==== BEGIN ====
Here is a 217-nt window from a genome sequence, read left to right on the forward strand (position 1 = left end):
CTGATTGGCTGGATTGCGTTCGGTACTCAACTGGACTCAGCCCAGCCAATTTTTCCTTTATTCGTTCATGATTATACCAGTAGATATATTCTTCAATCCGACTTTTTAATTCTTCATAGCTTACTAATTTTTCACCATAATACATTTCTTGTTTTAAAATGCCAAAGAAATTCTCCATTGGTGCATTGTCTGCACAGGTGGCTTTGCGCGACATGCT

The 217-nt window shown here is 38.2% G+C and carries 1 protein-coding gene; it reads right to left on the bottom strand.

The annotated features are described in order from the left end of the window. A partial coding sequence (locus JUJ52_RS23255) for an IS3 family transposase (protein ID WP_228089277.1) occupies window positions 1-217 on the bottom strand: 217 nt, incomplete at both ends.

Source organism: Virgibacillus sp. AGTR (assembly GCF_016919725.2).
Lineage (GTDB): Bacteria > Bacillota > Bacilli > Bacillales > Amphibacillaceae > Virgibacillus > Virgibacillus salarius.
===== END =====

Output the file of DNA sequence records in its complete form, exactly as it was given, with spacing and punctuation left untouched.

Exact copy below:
Here is a 217-nt window from a genome sequence, read left to right on the forward strand (position 1 = left end):
CTGATTGGCTGGATTGCGTTCGGTACTCAACTGGACTCAGCCCAGCCAATTTTTCCTTTATTCGTTCATGATTATACCAGTAGATATATTCTTCAATCCGACTTTTTAATTCTTCATAGCTTACTAATTTTTCACCATAATACATTTCTTGTTTTAAAATGCCAAAGAAATTCTCCATTGGTGCATTGTCTGCACAGGTGGCTTTGCGCGACATGCT

The 217-nt window shown here is 38.2% G+C and carries 1 protein-coding gene; it reads right to left on the bottom strand.

The annotated features are described in order from the left end of the window. A partial coding sequence (locus JUJ52_RS23255) for an IS3 family transposase (protein ID WP_228089277.1) occupies window positions 1-217 on the bottom strand: 217 nt, incomplete at both ends.

Source organism: Virgibacillus sp. AGTR (assembly GCF_016919725.2).
Lineage (GTDB): Bacteria > Bacillota > Bacilli > Bacillales > Amphibacillaceae > Virgibacillus > Virgibacillus salarius.